Every designer not on the city’s payroll or a city contractor has said this is a disaster in its current configuration, and that since nothing is being done to mitigate traffic and pollution, surrounding neighborhoods will continue to suffer greatly. Despite 5 years of requests the city refuses to create a model for public view and all renderings, including those shown at CNU, are photoshopped to the point of inaccuracy. Is the Mayor out of his mind when he suggests that viable, sustainable urban design isn’t a priority for our city?

This project has been widely referred to as the worst Federal highway project since the “Bridge to Nowhere” in Alaska, but I think it may be seen as worse since it is right in the middle of the city, with a massive parking garage, and includes no sidewalk in portions. That makes it in clear violation of multiple local, state, and Federal laws. Continuing to build New Haven as if it is just a highway-ringed suburb of Guilford and New Canaan will ultimately cost far more jobs than it creates. At that point, the Mayor and contractors won’t care, because they will have taken the money and ran.

posted by: samgoat on May 15, 2012  9:56am

Why cant we just rebuild the old neighborhood?
It looked really nice from the before photos on
If it was high density, mixed use, and walkable and bikeable it would generate way more tax per acre, and way less car trips than the single one time use glass monstrosity and parking lot currently planned.
Just a thought..

posted by: RJohnAnderson on May 15, 2012  10:18am

“You have no money on the table”

Under this kind of reasoning, if you observe someone making a hugely stupid bet with their constituent’s money, (or in this case Federal money)you cannot say anything if you have not placed a bet yourself.

What will be the result of limiting observations on the Emperor’s new clothes to people with a direct financial interest?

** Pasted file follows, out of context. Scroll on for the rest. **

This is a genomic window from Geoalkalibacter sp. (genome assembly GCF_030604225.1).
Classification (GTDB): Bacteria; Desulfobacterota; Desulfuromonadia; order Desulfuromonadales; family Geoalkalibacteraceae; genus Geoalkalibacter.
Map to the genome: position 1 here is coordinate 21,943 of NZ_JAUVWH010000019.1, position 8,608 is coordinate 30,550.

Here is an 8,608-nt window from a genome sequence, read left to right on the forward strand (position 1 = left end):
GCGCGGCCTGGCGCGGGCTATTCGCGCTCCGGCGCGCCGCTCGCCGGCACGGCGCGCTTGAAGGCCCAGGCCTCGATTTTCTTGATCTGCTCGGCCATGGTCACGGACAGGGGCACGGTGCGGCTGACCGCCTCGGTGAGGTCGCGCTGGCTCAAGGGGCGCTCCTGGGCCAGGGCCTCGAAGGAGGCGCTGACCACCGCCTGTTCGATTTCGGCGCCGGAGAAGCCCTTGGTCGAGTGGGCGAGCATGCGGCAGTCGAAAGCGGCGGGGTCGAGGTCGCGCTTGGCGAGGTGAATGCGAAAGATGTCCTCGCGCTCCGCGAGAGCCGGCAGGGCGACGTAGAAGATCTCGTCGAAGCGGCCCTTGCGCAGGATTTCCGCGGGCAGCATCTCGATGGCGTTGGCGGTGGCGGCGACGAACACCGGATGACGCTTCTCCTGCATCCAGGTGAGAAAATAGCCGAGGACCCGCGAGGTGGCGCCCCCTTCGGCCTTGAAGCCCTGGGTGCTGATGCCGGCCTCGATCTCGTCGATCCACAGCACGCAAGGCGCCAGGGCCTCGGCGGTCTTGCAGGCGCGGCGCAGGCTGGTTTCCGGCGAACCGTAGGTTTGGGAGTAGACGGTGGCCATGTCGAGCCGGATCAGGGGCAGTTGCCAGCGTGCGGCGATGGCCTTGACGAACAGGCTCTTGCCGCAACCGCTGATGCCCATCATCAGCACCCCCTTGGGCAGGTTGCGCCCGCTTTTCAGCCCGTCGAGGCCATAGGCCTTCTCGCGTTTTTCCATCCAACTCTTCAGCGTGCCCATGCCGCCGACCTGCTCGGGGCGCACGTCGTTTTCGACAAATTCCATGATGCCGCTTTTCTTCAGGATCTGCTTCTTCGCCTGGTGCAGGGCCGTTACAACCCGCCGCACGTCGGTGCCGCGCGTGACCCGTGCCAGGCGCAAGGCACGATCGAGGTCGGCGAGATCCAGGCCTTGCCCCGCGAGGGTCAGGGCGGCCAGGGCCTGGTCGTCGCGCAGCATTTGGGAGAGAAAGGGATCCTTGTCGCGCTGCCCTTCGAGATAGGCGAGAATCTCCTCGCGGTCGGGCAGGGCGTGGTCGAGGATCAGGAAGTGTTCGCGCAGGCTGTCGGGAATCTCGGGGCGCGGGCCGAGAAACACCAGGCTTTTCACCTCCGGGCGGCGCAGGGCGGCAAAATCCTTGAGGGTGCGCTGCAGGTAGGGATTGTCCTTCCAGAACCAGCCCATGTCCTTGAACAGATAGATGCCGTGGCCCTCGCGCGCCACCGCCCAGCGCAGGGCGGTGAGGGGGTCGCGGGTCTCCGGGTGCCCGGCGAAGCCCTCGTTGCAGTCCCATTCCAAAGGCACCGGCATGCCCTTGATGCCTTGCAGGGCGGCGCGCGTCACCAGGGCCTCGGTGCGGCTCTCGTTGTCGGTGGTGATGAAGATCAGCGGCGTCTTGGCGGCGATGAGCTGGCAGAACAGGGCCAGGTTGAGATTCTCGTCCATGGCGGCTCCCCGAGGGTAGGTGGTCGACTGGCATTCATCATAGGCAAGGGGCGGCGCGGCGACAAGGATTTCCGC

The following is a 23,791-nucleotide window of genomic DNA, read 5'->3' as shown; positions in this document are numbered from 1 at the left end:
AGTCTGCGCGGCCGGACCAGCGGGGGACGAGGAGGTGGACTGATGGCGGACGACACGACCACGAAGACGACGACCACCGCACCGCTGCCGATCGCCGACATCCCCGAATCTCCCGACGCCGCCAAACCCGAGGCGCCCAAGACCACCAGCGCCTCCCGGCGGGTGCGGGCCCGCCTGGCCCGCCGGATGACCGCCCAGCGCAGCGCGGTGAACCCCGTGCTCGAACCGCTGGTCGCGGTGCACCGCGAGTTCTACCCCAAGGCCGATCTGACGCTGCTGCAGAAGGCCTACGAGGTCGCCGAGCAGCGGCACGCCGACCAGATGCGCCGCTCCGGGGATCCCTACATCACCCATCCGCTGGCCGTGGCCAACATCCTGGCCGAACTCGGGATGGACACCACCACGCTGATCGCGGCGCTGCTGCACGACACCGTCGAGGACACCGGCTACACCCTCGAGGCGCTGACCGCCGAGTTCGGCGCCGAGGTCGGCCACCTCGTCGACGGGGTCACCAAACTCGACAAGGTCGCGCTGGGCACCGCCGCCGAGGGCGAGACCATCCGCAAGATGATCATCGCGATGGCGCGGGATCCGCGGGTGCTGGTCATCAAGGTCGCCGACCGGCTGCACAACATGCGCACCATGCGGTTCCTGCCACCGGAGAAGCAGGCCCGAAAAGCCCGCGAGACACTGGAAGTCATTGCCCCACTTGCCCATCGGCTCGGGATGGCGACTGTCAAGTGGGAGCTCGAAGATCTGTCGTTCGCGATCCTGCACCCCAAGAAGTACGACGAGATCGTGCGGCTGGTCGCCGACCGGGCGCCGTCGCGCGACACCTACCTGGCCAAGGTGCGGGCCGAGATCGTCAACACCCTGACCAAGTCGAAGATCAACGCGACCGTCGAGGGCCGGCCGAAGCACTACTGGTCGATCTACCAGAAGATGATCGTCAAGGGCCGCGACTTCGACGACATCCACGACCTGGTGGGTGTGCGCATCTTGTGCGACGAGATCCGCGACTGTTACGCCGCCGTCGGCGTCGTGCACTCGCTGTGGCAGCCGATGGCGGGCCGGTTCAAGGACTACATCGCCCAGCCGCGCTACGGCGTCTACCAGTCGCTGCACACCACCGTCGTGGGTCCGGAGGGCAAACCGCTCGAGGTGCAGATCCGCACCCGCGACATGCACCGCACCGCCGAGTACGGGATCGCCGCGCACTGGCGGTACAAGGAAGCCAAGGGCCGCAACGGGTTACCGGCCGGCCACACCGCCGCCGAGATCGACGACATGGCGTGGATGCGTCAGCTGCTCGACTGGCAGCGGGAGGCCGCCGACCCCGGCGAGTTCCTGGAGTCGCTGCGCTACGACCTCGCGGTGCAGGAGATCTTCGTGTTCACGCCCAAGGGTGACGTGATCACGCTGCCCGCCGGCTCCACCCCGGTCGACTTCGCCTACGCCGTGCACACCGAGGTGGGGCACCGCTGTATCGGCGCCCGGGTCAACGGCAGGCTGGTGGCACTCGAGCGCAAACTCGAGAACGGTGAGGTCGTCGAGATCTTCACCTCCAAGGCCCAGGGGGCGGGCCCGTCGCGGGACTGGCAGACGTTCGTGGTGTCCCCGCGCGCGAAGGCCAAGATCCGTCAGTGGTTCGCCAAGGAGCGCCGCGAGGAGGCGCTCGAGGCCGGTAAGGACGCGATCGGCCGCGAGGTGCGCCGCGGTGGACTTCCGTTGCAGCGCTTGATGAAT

When Route 34 tore out an entire neighborhood, did those people have money on the table?

posted by: Kevin M on May 15, 2012  10:55am

Scot, I believe that is basically the plan which also includes implementing subterranean parking.

Of course Downtown Crossing should be designed to maximize its viability through creating reasons for people to visit and stay. An emphasis on on-street and wrapped parking would help along with strategic and evenly distributed positioning of building frontages and entrances.

However, it may be too much of a stretch to pass a plan that largely “restrains” 34’s vehicular traffic (e.g. terminating 34 earlier). If some commuters consistently drove in and out of New Haven without adding any further engagement, it would be unfortunate. As long as following developments are built well, the area would nevertheless be successful as a place active with life, especially with apartments. I don’t even believe many people would totally skip the city, and they’d be missing out if they were. Having a 34 tunnel with on/off ramps around Church street is a good and practical approach that could best facilitate development.

posted by: streever on May 15, 2012  11:10am

Exactly my read on the meaning behind “You have no money on the table”—I’m not sure what caused the paper to read that the way they did, the expression means “pay to play”—you can’t bet if you don’t put money on the table.

I think—in general—we have a very pragmatic city administration, and I find it unlikely that the intent behind that phrase was as reported here.

posted by: RJohnAnderson on May 15, 2012  11:53am


I can’t speak to how it was reported, but I was there when the guy said it to me. 

He will dismiss alternative designs that are more pragmatic if the author does not pay is what he said.

I figure he will reject more pragmatic designs if he does not understand them and dismiss what he does not understand as impractical.

The mayor is a smart and pragmatic guy, but he remains uninformed or perhaps willfully ignorant on this project.

posted by: streever on May 15, 2012  1:08pm

Thank you for following up and confirming that it was said to you: I’m glad you took the extra step to clear up the intention behind the comment! I’m frustrated when newspapers incorrectly boil down intent/meaning, and glad the comments exist to let you clarify how it sounded to you. The way it was reported seemed very off to me.

posted by: Stephen Harris on May 15, 2012  4:41pm

Atwater and Others,

Here are some useful links:

And New Haven’s very own resource:

These are all great resources.

I would add that Miami had a progressive Mayor who pushed for the new code and made it happen because he understood the good that it will do for Miami over time.

posted by: Jonathan Hopkins on May 15, 2012  4:59pm

The mayor has a point. How would an alternative project be funded? In order to keep the Frontage Roads narrow AND bring the highway to grade, we need connections at Temple and Orange. In order to shrink Winstanley’s garage we need significant transit investments, and the study that would have determined those investments was already crushed by the BOA. Would the State fund the Orange Street connection as part of the redevelopment of Church Street South?